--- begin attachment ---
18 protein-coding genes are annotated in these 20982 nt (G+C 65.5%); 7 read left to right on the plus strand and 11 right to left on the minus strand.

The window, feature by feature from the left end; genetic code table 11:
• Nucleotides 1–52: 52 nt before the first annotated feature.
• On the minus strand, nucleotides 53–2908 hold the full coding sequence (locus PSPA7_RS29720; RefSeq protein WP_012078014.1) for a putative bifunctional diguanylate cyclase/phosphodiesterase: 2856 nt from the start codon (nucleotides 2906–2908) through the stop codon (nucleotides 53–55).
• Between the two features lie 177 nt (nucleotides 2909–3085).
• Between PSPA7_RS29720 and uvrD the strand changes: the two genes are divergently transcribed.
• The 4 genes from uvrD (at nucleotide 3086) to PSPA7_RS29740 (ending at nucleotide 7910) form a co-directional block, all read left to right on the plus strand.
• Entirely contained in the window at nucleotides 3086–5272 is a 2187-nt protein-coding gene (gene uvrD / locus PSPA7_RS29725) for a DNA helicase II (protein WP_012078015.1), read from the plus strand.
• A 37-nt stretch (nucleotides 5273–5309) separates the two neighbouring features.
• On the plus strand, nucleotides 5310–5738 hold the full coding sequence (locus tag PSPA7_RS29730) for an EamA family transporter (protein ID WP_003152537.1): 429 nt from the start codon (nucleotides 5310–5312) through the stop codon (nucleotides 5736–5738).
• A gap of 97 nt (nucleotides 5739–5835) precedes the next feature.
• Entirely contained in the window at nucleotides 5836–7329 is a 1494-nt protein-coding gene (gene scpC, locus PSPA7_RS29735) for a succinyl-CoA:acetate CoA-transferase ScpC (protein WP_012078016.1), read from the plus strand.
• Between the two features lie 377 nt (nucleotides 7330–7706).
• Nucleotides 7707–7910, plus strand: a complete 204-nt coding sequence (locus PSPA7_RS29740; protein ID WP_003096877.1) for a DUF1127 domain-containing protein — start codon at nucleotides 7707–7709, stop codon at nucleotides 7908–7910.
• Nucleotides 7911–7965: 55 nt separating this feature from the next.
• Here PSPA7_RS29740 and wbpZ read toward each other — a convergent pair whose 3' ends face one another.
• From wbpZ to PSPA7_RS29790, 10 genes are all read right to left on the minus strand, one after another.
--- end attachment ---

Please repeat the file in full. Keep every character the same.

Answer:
18 protein-coding genes are annotated in these 20982 nt (G+C 65.5%); 7 read left to right on the plus strand and 11 right to left on the minus strand.

The window, feature by feature from the left end; genetic code table 11:
• Nucleotides 1–52: 52 nt before the first annotated feature.
• On the minus strand, nucleotides 53–2908 hold the full coding sequence (locus PSPA7_RS29720; RefSeq protein WP_012078014.1) for a putative bifunctional diguanylate cyclase/phosphodiesterase: 2856 nt from the start codon (nucleotides 2906–2908) through the stop codon (nucleotides 53–55).
• Between the two features lie 177 nt (nucleotides 2909–3085).
• Between PSPA7_RS29720 and uvrD the strand changes: the two genes are divergently transcribed.
• The 4 genes from uvrD (at nucleotide 3086) to PSPA7_RS29740 (ending at nucleotide 7910) form a co-directional block, all read left to right on the plus strand.
• Entirely contained in the window at nucleotides 3086–5272 is a 2187-nt protein-coding gene (gene uvrD / locus PSPA7_RS29725) for a DNA helicase II (protein WP_012078015.1), read from the plus strand.
• A 37-nt stretch (nucleotides 5273–5309) separates the two neighbouring features.
• On the plus strand, nucleotides 5310–5738 hold the full coding sequence (locus tag PSPA7_RS29730) for an EamA family transporter (protein ID WP_003152537.1): 429 nt from the start codon (nucleotides 5310–5312) through the stop codon (nucleotides 5736–5738).
• A gap of 97 nt (nucleotides 5739–5835) precedes the next feature.
• Entirely contained in the window at nucleotides 5836–7329 is a 1494-nt protein-coding gene (gene scpC, locus PSPA7_RS29735) for a succinyl-CoA:acetate CoA-transferase ScpC (protein WP_012078016.1), read from the plus strand.
• Between the two features lie 377 nt (nucleotides 7330–7706).
• Nucleotides 7707–7910, plus strand: a complete 204-nt coding sequence (locus PSPA7_RS29740; protein ID WP_003096877.1) for a DUF1127 domain-containing protein — start codon at nucleotides 7707–7709, stop codon at nucleotides 7908–7910.
• Nucleotides 7911–7965: 55 nt separating this feature from the next.
• Here PSPA7_RS29740 and wbpZ read toward each other — a convergent pair whose 3' ends face one another.
• From wbpZ to PSPA7_RS29790, 10 genes are all read right to left on the minus strand, one after another.